This was originally posted Wednesday, April 19, 2017 by Rodney Ho on his AJC Radio & TV Talk blog
While major historical events are not necessarily defined by music, music helped define many of those key events.
That's the basic premise behind CNN's latest original series "Soundtracks: Songs That Defined History." Among the topics tackled over eight episodes starting at 10 p.m. Thursday, April 19: civil rights, the gay rights movement, Vietnam, 9/11, Hurricane Katrina and the space program.
Executive producers Maro Chermayeff and Jeff Dupre also happened to share agents with a man named Dwayne Johnson. Though he is better known nowadays as an A-list actor ("Moana," "The Fast and the Furious" series, the upcoming "Baywatch" remake), he has a keen interest in both music and history. So he jumped aboard, giving the series a major celebrity boost.
While Chermayeff said having Johnson aboard wasn't necessarily a make-or-break reason why CNN took the series, his presence was a nice bonus. And that's also why Johnson appears somewhat incongruously at times as a talking head in many of the episodes. (Yes, that is Johnson talking about country music during the 9/11 episode.)
"He is the most efficient and busiest person I know," Dupre said.
"He's up at 4:30 a.m. chasing toddlers around," Chermayeff said. "He's the sexiest man alive. He can't be stopped. On top of that, he's almost the nicest guy in the world."
This was not a series done on the cheap, given the costs to clear all that iconic music, digging up archival material and convincing famous singers (Melissa Etheridge, Billy Joel, Paul Simon, David Crosby, George Clinton) to talk about how their songs fit into world events. (One of the few songs they couldn't get cleared: Beyonce's "Formation" for the Katrina episode) They had 25 people working full time for an entire year to put together the eight episodes.
One episode they especially enjoyed putting together was the one focused on the space race, allowing them to play songs such as Elton John's "Rocket Man" and David Bowie's "Space Oddity." When they talked to Peter Schilling for the Berlin Wall episode, they were also able to get him on this episode thanks to his song "Major Tom." "It's a fun way for a lot of these songs to come back to life," Chermayeff said, "to reinfuse them with new meaning and put them in context. They really shine."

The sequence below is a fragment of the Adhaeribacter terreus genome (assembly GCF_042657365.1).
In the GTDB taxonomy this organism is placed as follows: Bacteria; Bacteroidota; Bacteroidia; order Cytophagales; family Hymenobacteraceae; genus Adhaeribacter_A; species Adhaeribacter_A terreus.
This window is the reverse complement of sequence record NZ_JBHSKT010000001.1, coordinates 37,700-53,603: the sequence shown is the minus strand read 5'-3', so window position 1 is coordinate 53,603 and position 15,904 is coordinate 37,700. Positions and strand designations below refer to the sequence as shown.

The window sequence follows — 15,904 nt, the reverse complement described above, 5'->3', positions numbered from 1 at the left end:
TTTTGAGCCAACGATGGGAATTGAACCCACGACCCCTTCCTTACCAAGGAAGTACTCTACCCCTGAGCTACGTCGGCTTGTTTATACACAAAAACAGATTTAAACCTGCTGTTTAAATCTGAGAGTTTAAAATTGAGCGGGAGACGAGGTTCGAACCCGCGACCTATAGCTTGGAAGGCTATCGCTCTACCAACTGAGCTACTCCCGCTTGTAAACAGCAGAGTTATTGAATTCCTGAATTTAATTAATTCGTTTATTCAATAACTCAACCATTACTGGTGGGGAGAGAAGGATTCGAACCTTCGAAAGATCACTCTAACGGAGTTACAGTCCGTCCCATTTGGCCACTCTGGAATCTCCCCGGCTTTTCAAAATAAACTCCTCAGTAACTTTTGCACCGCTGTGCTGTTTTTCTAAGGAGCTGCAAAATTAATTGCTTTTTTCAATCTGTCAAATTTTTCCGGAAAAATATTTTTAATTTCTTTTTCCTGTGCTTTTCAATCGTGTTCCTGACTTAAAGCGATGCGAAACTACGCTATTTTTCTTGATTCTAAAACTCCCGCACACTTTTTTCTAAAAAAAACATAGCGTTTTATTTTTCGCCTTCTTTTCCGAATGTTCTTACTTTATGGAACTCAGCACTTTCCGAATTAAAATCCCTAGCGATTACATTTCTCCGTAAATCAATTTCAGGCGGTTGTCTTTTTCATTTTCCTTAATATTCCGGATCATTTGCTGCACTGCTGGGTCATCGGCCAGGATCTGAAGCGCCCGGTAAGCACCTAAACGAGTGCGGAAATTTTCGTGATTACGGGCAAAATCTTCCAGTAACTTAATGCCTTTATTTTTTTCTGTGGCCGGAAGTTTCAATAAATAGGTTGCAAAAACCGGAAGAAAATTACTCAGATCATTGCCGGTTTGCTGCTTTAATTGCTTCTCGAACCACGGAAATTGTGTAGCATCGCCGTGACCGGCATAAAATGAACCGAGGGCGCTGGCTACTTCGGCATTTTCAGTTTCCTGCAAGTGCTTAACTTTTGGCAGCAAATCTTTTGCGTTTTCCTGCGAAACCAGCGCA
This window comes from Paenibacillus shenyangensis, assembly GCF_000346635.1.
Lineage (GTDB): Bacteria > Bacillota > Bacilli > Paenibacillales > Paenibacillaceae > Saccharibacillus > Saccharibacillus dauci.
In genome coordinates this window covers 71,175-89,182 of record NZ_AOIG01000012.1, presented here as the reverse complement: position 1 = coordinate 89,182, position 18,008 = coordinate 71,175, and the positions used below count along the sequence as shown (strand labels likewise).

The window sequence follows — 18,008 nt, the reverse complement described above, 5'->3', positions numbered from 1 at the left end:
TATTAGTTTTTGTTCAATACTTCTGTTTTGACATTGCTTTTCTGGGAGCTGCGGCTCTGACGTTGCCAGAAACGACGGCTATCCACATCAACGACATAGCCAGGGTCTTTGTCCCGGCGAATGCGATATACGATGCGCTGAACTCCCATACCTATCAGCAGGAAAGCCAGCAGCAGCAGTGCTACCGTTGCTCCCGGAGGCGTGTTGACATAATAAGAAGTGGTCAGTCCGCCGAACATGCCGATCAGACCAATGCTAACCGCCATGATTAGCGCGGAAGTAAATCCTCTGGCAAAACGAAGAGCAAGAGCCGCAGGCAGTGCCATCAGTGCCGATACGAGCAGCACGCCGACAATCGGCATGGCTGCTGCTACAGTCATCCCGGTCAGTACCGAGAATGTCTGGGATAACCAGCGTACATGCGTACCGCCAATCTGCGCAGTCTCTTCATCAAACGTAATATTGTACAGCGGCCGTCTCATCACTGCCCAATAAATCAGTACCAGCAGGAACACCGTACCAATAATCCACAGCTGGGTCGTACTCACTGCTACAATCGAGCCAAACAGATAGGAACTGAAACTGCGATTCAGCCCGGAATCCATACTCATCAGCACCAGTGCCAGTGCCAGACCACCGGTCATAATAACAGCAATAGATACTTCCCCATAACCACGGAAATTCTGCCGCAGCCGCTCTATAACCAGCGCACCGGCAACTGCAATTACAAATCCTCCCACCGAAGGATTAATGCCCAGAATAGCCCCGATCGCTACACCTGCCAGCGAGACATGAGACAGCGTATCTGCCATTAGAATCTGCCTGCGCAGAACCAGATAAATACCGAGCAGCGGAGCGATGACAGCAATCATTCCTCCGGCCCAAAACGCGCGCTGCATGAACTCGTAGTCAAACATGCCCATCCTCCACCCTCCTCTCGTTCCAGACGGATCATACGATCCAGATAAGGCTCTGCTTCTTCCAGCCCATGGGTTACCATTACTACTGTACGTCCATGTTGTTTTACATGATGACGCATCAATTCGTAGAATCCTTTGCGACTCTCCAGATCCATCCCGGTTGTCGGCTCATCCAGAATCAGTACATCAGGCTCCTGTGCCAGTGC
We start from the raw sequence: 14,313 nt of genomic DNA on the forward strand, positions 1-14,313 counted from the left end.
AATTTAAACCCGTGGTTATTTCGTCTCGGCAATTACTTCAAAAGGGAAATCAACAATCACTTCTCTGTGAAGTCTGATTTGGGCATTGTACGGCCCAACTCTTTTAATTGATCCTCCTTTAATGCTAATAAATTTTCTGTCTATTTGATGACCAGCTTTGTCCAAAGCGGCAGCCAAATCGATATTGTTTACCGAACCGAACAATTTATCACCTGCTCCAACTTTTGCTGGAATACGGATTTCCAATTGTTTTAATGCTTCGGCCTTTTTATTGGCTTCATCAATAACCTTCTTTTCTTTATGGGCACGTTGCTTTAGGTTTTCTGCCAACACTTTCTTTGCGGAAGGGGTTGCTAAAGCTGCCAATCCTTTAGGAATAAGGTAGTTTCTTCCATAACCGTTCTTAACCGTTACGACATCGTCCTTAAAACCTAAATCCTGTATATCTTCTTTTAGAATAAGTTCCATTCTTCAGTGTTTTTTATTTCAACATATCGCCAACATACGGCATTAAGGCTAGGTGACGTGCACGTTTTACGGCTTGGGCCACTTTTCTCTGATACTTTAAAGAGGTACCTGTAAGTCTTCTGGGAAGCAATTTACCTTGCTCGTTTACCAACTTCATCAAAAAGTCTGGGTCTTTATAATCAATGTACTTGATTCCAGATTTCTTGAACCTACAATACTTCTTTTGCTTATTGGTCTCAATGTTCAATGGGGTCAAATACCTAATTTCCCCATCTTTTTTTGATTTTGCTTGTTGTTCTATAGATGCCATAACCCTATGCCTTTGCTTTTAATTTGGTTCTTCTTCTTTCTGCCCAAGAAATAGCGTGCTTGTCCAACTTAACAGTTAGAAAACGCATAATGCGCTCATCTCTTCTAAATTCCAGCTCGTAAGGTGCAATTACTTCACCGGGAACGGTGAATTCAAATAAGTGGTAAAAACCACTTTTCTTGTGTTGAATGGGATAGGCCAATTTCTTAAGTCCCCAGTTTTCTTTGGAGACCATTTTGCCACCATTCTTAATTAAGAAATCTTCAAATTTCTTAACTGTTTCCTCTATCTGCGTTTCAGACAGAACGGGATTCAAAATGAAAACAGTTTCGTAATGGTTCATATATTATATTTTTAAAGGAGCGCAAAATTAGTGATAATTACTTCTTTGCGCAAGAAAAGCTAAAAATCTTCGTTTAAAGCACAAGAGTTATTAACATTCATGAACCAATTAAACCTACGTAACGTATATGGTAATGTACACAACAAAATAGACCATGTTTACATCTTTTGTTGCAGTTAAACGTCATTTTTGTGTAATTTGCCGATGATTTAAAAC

They were also able to access Russian space archives. "Any footage of people floating around in outer space is incredibly atmospheric and eerie and cool," Dupre said. "Then you sync it up to Bowie."
They also note how many songs tied to an event were written long before said event. Lee Greenwood's "God Bless the USA" became an anthem after 9/11 17 years after it was first released. Paul Simon played a poignant version of "Sound of Silence" at the World Trade Center site 10 years after 9/11 in front of families of the victims. He said when he wrote that when he was 21, he of course had no idea the meaning the song may have in a different context.
Others, of course, were directly related to that event, such as Toby Keith's "Courtesy of the Red, White & Blue" (9/11) and Crosby, Stills & Nash's "Ohio" (Kent State). Some were misconstrued, such as Bruce Springsteen's "Born in the USA," an anti-Vietnam song that was taken by many to be a blindly patriotic one.
CNN and Johnson have been pulling out all the stops promoting the series. They held a screening of the first episode featuring Martin Luther King Jr.'s assassination at the National Center of Human & Civil Rights in Atlanta Tuesday night, an episode that prominently featured commentary from civil rights legend Andrew Young. They have upcoming screenings set to be held at the site of World Trade Center, Kent State, the area around Stonewall in New York City and the National Air and Space Museum in D.C.
They even had one of the series' contributors Melissa Etheridge hold a surprise "concert" in the 59th Street New York City subway station, with the Rock in the wings:
The producers interviewed Etheridge specifically for the gay rights episode but when she saw they were doing something on the Berlin Wall, she noted she was actually performing in Berlin when the wall came down in 1989 and provided some of her own home footage for the episode.
Many episodes tie past events with current ones. The civil rights episode begins with songs by Nina Simone and end with Kendrick Lamar. "Since we started the series, a lot of themes and issues and questions we're having as Americans are circling," Chermayeff said. "That has made the season more relevant and potent."
If the show does well and a season 2 comes along, they have 50 other ideas. On the whiteboard includes the Kennedy assassination, the Irish/England conflict and gun control.
"We hope the series will provide some true context in terms of how far we've come but also how we can't take things for granted," Dupre said.
"Soundtracks: Songs That Defined History," 10 p.m. Thursdays, starting April 20, 2017, CNN